Between January and August 2016, at least 199 people have died as a result of chemical-related accidents in China, a new Greenpeace report has stated. This amounts to at least one death or injury every 10 hours.
In the first eight months of the year, China reportedly had 232 chemical accidents, which caused a total of 400 injuries alongside the deaths. Greenpeace is now urging the Chinese government to "radically overhaul" the way they handle their chemical industry, which they have concluded is "appallingly under-regulated".
Cheng Qian, a campaigner for Greenpeace, said: "Chemical accidents are so frequent in China that they have become a routine occurrence. The reality is, China's chemicals management system is dangerously lax – a fact that becomes even more alarming once you consider the size and scale of the country's chemicals industry."
Greenpeace's latest research comes days after four people were killed in an explosion at a facility run by Wanhua Chemical Group Co Ltd. According to Reuters, China has been struggling to enforce the country's rules on acquiring, producing and storing dangerous chemicals, with many protesting that the rules published in 2011 are now inadequate.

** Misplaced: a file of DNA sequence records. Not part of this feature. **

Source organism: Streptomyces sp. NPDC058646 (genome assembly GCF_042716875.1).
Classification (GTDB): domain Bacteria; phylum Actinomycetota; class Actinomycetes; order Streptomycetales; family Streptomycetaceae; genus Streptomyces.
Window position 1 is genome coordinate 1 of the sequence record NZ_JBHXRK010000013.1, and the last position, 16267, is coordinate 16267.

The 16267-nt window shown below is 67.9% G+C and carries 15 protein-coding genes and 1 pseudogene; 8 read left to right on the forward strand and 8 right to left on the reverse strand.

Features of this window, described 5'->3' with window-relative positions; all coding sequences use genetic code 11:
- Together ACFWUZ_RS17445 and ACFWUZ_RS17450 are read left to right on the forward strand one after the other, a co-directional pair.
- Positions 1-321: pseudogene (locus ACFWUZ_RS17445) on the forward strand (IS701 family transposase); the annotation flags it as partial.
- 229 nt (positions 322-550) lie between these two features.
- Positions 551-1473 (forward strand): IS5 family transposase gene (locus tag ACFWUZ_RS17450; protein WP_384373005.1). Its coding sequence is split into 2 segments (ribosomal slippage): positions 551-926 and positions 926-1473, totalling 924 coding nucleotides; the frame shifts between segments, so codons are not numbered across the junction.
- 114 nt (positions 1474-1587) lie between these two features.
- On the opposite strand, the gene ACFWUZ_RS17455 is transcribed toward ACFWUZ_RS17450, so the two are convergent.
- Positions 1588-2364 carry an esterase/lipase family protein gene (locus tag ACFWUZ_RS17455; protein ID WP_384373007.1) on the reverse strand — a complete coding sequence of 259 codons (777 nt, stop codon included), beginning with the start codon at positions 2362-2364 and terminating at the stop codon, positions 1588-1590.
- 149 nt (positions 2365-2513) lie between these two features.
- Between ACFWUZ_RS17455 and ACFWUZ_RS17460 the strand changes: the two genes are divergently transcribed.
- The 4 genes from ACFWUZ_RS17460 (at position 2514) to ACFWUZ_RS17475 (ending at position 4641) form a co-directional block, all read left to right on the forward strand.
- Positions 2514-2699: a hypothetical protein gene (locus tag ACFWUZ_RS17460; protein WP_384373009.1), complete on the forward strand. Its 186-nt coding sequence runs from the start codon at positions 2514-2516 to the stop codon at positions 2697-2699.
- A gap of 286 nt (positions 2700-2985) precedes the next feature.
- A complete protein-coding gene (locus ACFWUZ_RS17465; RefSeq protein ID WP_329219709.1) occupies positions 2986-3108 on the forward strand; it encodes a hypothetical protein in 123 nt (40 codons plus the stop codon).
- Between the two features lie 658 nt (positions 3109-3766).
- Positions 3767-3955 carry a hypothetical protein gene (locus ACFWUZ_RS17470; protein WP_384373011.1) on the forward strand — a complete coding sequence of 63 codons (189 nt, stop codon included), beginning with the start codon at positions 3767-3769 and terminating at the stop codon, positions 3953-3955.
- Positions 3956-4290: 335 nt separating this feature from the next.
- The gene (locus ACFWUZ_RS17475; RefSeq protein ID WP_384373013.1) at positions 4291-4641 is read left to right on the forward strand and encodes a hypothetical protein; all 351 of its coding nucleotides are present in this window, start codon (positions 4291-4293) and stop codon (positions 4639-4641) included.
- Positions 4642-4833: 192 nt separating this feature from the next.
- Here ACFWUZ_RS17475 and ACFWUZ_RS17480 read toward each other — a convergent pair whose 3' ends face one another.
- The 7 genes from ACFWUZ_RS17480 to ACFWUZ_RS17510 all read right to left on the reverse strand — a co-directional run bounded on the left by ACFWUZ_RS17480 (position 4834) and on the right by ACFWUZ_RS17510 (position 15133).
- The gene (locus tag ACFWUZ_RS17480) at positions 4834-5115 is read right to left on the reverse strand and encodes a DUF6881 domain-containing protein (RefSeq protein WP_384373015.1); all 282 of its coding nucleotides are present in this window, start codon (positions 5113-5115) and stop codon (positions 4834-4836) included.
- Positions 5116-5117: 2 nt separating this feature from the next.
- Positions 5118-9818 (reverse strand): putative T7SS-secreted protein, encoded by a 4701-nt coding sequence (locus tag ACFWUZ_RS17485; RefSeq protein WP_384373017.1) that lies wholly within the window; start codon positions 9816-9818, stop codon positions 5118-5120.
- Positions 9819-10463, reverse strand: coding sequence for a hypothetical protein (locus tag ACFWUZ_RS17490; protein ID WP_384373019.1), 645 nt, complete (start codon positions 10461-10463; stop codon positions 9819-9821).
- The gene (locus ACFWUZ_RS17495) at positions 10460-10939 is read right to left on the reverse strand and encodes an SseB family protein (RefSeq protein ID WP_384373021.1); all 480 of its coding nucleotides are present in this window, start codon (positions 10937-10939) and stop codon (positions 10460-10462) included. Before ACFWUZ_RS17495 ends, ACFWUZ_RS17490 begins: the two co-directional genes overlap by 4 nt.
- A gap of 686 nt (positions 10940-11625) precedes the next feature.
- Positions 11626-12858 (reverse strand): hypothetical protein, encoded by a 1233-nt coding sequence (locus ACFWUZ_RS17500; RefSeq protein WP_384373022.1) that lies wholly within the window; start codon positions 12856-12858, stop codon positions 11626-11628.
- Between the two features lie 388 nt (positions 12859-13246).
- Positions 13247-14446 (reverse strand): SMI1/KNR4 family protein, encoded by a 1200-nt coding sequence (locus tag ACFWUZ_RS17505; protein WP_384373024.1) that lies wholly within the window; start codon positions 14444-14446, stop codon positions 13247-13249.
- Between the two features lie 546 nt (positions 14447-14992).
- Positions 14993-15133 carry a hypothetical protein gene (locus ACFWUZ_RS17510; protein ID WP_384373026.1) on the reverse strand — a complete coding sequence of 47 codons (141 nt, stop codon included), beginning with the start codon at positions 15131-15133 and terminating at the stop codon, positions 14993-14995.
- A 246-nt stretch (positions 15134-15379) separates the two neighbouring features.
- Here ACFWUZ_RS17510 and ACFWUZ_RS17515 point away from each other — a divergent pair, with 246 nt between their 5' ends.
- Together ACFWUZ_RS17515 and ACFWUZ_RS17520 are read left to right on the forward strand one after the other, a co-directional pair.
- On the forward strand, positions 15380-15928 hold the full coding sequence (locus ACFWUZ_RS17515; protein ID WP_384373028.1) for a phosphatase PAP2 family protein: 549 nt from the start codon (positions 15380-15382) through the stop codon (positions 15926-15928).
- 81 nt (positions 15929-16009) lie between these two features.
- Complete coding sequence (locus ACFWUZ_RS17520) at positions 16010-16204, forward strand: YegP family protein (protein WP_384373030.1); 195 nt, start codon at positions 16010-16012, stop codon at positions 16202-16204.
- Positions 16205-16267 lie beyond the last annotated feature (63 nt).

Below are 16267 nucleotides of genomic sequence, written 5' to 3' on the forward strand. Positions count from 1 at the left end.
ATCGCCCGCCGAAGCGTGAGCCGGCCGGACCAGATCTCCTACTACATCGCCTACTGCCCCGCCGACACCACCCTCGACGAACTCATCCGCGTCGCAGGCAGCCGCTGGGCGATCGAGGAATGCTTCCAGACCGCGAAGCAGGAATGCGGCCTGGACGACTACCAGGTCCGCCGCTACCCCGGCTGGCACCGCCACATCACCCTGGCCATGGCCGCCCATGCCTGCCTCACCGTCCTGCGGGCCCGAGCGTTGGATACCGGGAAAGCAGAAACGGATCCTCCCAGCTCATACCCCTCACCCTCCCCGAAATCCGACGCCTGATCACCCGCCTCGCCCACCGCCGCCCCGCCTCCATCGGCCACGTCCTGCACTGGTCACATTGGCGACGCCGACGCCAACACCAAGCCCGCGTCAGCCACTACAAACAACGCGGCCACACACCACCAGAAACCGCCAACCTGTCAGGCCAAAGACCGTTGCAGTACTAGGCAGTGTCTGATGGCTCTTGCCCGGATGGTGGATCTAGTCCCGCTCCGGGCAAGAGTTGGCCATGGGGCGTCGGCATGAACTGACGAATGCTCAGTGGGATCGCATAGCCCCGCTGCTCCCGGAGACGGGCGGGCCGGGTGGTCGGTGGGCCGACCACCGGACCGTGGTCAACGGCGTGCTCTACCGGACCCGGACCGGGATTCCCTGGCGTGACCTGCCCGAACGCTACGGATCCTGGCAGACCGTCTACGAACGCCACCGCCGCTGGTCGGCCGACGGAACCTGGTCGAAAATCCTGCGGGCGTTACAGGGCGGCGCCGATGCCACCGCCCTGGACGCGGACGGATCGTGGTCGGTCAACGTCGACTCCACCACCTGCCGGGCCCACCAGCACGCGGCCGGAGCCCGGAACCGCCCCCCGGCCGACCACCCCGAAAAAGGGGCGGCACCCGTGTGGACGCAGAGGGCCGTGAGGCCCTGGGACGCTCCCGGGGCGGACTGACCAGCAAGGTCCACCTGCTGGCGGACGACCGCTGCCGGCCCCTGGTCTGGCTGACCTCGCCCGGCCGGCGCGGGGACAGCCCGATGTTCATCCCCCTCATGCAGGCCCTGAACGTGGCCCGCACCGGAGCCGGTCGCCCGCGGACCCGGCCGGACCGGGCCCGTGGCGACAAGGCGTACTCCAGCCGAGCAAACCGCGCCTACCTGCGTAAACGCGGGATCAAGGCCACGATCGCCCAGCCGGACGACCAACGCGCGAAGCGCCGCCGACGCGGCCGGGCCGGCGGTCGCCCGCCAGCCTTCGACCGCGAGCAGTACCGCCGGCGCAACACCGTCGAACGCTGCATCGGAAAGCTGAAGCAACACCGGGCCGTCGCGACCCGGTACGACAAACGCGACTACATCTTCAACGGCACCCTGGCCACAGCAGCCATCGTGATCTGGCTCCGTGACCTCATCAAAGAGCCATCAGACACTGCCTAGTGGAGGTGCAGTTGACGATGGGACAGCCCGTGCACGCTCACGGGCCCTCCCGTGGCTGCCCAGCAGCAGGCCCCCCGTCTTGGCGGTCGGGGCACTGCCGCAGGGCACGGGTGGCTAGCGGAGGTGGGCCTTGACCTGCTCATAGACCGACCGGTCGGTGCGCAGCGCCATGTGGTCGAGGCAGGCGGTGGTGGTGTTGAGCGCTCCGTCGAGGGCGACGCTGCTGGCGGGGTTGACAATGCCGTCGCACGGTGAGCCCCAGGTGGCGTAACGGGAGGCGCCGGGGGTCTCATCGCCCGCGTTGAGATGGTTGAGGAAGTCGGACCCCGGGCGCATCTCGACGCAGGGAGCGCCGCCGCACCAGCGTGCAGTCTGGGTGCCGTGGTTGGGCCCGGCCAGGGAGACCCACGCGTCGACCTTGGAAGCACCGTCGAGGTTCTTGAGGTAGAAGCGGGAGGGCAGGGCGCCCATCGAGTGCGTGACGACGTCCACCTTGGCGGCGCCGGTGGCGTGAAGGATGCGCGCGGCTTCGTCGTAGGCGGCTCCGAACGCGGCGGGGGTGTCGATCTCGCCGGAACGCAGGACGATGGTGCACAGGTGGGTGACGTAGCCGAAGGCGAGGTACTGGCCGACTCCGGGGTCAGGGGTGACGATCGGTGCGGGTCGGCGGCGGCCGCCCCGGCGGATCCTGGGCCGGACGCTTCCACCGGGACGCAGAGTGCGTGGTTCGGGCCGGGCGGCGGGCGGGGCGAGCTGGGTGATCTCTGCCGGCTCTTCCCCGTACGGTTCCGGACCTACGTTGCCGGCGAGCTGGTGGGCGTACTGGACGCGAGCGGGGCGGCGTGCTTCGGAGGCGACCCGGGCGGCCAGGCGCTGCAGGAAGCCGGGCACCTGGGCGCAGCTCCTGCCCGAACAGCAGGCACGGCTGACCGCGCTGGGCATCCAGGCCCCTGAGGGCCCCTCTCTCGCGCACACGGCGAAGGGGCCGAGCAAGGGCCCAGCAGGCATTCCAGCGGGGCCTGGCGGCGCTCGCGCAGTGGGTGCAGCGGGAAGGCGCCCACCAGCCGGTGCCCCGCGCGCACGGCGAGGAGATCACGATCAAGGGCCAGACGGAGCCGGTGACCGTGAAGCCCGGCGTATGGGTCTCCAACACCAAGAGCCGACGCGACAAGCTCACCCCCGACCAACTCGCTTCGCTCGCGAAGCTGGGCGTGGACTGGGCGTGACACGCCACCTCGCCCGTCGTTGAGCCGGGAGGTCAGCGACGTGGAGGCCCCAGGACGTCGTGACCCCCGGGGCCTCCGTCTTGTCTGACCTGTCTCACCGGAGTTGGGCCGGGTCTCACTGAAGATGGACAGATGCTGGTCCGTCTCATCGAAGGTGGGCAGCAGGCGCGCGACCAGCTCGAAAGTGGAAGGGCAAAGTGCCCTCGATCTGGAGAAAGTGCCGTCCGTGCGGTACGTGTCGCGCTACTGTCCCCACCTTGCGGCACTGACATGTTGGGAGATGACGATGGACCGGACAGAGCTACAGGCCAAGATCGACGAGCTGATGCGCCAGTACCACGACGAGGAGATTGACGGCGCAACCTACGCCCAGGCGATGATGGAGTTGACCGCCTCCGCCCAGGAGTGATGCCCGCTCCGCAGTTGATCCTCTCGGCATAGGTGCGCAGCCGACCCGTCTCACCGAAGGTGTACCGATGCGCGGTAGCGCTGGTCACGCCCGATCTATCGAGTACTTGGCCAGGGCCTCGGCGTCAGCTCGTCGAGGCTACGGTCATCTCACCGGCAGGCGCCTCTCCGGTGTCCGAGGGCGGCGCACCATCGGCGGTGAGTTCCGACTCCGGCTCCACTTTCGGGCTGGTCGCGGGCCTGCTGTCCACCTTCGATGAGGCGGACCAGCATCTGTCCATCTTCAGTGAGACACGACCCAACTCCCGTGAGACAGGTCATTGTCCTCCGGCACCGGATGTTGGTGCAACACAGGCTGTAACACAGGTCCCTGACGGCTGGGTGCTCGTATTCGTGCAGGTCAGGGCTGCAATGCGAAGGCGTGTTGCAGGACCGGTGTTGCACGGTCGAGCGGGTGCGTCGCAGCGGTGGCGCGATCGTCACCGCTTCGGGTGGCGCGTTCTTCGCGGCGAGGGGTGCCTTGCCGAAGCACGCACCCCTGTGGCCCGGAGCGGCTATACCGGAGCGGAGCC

In 2015, 165 people were killed in the northern city of Tianjin during a series of explosions at a chemical warehouse. At the time, authorities said that hazardous material had been stored in the warehouse illegally and detained 49 people in connection with the incident. The respective firm, Tianjin Ruihai International Logistics, was accused of handling dangerous chemicals without a proper license.
China is thought to be the world's biggest consumer and manufacturer of chemicals, with more than 25,000 large-scale chemical companies that use more than 45,000 types of chemicals. However, Greenpeace notes that information on the industry is "frustratingly sparse", which led them to produce their latest research on the issue.
Qian said: "Time and time again, when examining China's chemicals industry, one problem has consistently appeared: a glaring lack of transparency. No information on the locations of chemicals facilities has been made public for five years. As it stands, people have no way of knowing whether they are living and working in close proximity with dangerous chemicals facilities."
Research has revealed that many of China's chemical facilities are in areas with the highest population density. Greenpeace are now launching a chemicals mapping system in China, which will allow the public to contribute and scrutinize information on where chemical facilities are in their areas.
"We can start to fill in the information gaps and fully understand the true extent of China's chemical problem and move towards a safe future," said Qian. "Change needs to happen and it needs to happen fast."